This transcript appears in the September 25, 2020 issue of Executive Intelligence Review.
Joycelyn Elders, M.D.
Turning from the Course of Division
Toward a More Perfect Union
This is the edited transcript of the opening remarks by Joycelyn Elders to the Schiller Institute conference on September 6. Dr. Elders was Surgeon General of the United States, 1993-1994. Subheads have been added.
Thank you so much for this opportunity to address the Schiller Institute conferences. The conference today is to address a New Paradigm, united toward the common aims of humankind.
In a whirlwind of disasters, we’ve been barraged by a worldwide pandemic of the new virus, medical unpreparedness, shortage of PPEs, hospital space and medical personnel, government unpreparedness, economic recessions, unemployment, huge numbers of hungry, helpless people, and police brutality. We’re witnessing disparities in the U.S., and around the world, that we have tried for many years to wish away. We won’t be forgetting 2020 anytime soon.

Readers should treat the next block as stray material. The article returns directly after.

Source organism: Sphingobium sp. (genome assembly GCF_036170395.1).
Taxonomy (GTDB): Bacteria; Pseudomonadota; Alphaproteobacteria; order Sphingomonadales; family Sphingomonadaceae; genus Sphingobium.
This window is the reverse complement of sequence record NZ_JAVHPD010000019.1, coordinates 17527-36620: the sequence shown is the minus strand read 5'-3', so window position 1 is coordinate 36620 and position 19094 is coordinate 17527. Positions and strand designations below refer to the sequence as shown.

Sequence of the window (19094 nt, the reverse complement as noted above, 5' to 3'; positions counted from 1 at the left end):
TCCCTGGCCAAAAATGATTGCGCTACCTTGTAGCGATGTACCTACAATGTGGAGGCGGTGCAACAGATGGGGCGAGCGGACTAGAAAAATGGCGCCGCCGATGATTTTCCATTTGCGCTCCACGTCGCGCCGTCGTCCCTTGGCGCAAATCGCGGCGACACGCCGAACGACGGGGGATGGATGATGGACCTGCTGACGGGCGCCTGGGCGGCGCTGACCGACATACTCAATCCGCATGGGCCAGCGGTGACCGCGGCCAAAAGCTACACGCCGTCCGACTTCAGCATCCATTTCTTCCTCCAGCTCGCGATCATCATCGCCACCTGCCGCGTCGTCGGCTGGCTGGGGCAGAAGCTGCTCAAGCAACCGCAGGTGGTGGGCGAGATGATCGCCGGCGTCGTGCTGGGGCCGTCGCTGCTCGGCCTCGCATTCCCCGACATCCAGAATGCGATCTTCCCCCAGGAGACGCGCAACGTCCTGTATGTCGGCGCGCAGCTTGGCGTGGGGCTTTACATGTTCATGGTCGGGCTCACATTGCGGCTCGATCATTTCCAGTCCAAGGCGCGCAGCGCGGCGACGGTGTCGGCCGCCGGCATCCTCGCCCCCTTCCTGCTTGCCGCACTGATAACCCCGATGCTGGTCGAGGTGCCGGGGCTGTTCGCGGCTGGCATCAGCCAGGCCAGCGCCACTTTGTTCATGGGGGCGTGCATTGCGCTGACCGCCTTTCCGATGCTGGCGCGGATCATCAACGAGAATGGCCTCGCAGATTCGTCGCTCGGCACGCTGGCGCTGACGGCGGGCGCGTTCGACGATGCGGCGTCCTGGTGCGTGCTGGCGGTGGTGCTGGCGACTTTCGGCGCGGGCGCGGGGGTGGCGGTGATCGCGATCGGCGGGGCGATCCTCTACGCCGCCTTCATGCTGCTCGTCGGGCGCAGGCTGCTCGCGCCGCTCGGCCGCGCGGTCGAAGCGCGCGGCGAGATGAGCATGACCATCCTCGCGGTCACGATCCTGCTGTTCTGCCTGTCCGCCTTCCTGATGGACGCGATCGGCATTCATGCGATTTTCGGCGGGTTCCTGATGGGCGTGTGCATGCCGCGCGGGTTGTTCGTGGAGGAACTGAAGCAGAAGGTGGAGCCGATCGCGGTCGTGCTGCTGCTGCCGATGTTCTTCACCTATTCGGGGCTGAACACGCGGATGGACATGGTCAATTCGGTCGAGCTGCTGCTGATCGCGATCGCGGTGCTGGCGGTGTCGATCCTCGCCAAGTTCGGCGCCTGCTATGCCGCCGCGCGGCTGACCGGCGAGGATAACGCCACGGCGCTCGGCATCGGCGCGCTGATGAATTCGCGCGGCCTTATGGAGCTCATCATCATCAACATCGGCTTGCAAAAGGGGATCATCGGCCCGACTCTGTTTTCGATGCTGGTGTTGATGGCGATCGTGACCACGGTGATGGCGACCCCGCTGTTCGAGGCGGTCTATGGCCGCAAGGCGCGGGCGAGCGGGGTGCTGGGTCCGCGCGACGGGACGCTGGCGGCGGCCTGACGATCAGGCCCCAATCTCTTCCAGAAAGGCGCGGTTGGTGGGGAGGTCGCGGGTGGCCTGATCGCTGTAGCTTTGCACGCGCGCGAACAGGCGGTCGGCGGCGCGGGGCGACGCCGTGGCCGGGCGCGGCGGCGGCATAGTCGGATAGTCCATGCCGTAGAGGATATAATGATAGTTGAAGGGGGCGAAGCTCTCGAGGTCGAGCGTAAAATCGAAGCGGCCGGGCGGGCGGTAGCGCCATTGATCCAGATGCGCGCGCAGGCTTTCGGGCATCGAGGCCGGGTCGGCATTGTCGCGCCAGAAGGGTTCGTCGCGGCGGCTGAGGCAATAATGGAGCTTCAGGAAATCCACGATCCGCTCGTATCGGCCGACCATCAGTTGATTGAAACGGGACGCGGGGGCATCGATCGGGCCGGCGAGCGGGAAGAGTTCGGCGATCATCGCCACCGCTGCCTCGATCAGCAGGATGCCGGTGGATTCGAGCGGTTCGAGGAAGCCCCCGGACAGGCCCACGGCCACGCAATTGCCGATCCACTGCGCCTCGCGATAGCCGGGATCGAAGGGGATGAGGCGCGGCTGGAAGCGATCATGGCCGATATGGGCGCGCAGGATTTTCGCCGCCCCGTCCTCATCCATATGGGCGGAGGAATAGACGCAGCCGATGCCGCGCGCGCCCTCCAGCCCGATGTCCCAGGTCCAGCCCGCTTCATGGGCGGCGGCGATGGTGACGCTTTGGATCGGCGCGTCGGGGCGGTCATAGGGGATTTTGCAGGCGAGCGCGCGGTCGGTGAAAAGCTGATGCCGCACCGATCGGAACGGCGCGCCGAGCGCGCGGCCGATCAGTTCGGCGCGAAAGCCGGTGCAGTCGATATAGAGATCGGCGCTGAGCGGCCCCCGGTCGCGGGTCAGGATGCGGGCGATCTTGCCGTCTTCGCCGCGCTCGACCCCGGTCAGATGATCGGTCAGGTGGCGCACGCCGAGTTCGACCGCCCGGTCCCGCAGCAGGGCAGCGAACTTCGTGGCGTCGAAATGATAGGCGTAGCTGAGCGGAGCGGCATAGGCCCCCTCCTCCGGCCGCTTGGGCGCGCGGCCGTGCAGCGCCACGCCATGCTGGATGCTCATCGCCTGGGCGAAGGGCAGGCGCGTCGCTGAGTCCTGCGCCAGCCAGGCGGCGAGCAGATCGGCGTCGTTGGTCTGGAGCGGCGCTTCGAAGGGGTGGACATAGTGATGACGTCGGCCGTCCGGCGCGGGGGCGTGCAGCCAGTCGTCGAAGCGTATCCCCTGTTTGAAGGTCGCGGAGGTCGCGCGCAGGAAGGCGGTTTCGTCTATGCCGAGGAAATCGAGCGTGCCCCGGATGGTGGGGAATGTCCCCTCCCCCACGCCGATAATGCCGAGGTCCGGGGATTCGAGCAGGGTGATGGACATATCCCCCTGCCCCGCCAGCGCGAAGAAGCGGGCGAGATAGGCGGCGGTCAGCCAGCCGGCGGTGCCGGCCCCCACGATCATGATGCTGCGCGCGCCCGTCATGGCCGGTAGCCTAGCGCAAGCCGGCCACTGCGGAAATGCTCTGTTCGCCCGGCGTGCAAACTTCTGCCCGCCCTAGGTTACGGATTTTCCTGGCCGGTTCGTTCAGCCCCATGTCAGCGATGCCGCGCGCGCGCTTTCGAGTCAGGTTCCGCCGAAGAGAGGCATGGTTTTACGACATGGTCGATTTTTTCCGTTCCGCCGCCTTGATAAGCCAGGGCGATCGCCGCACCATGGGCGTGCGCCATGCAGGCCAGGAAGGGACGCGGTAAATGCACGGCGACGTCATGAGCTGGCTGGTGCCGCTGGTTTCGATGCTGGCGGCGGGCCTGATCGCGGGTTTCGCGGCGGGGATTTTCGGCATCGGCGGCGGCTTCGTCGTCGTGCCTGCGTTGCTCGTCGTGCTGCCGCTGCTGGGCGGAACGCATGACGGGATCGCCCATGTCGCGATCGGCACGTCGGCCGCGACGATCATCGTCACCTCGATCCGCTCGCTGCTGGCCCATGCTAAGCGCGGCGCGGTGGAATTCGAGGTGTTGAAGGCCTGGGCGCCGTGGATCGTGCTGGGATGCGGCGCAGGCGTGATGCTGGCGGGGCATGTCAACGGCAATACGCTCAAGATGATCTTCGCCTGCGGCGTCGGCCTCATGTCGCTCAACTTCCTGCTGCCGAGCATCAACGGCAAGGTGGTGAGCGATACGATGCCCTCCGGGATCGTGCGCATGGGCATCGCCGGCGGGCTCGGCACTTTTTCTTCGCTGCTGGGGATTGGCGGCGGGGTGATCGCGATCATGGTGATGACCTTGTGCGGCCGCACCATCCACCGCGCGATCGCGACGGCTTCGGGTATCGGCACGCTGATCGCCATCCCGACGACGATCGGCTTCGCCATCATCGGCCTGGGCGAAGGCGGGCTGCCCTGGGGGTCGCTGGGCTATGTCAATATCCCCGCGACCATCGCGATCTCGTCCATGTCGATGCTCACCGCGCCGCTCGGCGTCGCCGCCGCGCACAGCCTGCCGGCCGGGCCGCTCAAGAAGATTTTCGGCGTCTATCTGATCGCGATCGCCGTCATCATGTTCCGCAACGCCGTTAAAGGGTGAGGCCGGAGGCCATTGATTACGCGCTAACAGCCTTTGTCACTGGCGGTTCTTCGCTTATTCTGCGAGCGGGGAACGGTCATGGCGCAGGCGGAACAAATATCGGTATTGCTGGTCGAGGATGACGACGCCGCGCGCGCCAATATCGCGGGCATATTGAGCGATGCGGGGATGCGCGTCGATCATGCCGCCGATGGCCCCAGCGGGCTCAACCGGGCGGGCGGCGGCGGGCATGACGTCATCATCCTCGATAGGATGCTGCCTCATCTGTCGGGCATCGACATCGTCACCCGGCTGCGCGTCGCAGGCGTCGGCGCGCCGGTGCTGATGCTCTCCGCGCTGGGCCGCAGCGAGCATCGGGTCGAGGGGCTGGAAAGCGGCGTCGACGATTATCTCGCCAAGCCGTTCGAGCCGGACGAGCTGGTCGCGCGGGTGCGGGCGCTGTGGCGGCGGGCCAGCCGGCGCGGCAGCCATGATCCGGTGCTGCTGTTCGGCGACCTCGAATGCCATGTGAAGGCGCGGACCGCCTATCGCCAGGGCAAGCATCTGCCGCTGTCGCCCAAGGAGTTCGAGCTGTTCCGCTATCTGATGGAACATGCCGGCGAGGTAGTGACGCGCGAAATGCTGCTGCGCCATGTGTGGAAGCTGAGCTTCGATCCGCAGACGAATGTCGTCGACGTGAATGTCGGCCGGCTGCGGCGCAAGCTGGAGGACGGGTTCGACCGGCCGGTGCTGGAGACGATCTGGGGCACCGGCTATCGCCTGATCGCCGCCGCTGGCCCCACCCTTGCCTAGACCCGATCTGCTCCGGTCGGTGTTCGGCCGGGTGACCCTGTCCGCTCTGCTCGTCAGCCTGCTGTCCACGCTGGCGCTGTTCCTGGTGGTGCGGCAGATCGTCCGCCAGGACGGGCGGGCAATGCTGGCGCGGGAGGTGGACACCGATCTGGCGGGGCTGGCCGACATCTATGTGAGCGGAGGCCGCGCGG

It is as though all the trauma from the diseases surrounding us, and almost consuming us, have torn away the shackles from our eyes, and now we see with 2020 vision. How did we not see these disasters coming? The huge numbers of people are dissatisfied with disparities and inequities. They are now seeing with 2020 vision in all areas—economic, social justice, and medicine.
Whole countries have essentially shut down. The world’s people are on hold. Now all of those people on hold are wondering: What do we do in this new world?
So, what can we do?
We’ve done the groundwork already, when we looked at all areas of economics, social justice and medicine, all aspects of a person’s life, and labeled it “the social determinants of health.” We know that a person’s health is more than just a germ or an injured organ. Rather, health is determined by an interconnected system of all that is in a society. We know that the social determinants of health are facts, rather than a political stance.